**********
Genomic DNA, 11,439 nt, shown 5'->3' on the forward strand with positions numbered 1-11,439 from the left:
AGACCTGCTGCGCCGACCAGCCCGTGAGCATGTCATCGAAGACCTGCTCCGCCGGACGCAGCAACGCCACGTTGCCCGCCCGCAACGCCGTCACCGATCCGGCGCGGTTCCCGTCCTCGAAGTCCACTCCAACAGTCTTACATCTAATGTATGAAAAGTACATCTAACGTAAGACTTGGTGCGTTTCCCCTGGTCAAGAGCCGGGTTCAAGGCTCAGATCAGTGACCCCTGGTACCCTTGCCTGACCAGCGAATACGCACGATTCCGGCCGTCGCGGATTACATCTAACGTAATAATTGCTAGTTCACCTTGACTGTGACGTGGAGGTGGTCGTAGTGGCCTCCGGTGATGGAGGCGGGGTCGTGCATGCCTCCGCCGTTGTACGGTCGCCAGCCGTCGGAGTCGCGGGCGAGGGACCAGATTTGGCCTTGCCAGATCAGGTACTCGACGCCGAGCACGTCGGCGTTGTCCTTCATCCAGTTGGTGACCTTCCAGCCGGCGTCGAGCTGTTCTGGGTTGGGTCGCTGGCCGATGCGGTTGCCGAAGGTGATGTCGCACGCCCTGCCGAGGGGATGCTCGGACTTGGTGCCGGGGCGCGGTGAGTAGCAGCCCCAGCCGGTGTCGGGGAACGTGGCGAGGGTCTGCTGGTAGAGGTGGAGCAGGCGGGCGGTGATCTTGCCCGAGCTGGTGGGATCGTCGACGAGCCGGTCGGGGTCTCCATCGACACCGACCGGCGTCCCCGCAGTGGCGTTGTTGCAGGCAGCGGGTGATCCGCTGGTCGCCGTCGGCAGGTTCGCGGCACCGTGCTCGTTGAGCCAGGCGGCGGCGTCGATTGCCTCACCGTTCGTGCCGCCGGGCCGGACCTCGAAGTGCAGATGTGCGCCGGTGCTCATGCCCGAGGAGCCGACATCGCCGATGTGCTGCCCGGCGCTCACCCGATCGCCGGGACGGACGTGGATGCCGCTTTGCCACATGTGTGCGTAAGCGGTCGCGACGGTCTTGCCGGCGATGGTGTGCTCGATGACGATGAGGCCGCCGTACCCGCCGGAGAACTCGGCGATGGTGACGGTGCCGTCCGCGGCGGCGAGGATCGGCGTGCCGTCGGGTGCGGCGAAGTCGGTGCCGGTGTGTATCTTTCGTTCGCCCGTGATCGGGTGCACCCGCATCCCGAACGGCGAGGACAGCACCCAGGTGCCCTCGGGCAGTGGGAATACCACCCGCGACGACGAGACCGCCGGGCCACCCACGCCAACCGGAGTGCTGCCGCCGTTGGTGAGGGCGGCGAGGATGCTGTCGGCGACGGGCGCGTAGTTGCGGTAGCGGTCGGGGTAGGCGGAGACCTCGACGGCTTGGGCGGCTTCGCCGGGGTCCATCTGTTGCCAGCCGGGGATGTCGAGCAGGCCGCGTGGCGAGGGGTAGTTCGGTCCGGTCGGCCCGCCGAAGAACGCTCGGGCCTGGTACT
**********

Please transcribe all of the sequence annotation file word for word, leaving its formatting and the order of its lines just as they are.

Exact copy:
Genomic DNA, 11,439 nt, shown 5'->3' on the forward strand with positions numbered 1-11,439 from the left:
AGACCTGCTGCGCCGACCAGCCCGTGAGCATGTCATCGAAGACCTGCTCCGCCGGACGCAGCAACGCCACGTTGCCCGCCCGCAACGCCGTCACCGATCCGGCGCGGTTCCCGTCCTCGAAGTCCACTCCAACAGTCTTACATCTAATGTATGAAAAGTACATCTAACGTAAGACTTGGTGCGTTTCCCCTGGTCAAGAGCCGGGTTCAAGGCTCAGATCAGTGACCCCTGGTACCCTTGCCTGACCAGCGAATACGCACGATTCCGGCCGTCGCGGATTACATCTAACGTAATAATTGCTAGTTCACCTTGACTGTGACGTGGAGGTGGTCGTAGTGGCCTCCGGTGATGGAGGCGGGGTCGTGCATGCCTCCGCCGTTGTACGGTCGCCAGCCGTCGGAGTCGCGGGCGAGGGACCAGATTTGGCCTTGCCAGATCAGGTACTCGACGCCGAGCACGTCGGCGTTGTCCTTCATCCAGTTGGTGACCTTCCAGCCGGCGTCGAGCTGTTCTGGGTTGGGTCGCTGGCCGATGCGGTTGCCGAAGGTGATGTCGCACGCCCTGCCGAGGGGATGCTCGGACTTGGTGCCGGGGCGCGGTGAGTAGCAGCCCCAGCCGGTGTCGGGGAACGTGGCGAGGGTCTGCTGGTAGAGGTGGAGCAGGCGGGCGGTGATCTTGCCCGAGCTGGTGGGATCGTCGACGAGCCGGTCGGGGTCTCCATCGACACCGACCGGCGTCCCCGCAGTGGCGTTGTTGCAGGCAGCGGGTGATCCGCTGGTCGCCGTCGGCAGGTTCGCGGCACCGTGCTCGTTGAGCCAGGCGGCGGCGTCGATTGCCTCACCGTTCGTGCCGCCGGGCCGGACCTCGAAGTGCAGATGTGCGCCGGTGCTCATGCCCGAGGAGCCGACATCGCCGATGTGCTGCCCGGCGCTCACCCGATCGCCGGGACGGACGTGGATGCCGCTTTGCCACATGTGTGCGTAAGCGGTCGCGACGGTCTTGCCGGCGATGGTGTGCTCGATGACGATGAGGCCGCCGTACCCGCCGGAGAACTCGGCGATGGTGACGGTGCCGTCCGCGGCGGCGAGGATCGGCGTGCCGTCGGGTGCGGCGAAGTCGGTGCCGGTGTGTATCTTTCGTTCGCCCGTGATCGGGTGCACCCGCATCCCGAACGGCGAGGACAGCACCCAGGTGCCCTCGGGCAGTGGGAATACCACCCGCGACGACGAGACCGCCGGGCCACCCACGCCAACCGGAGTGCTGCCGCCGTTGGTGAGGGCGGCGAGGATGCTGTCGGCGACGGGCGCGTAGTTGCGGTAGCGGTCGGGGTAGGCGGAGACCTCGACGGCTTGGGCGGCTTCGCCGGGGTCCATCTGTTGCCAGCCGGGGATGTCGAGCAGGCCGCGTGGCGAGGGGTAGTTCGGTCCGGTCGGCCCGCCGAAGAACGCTCGGGCCTGGTACT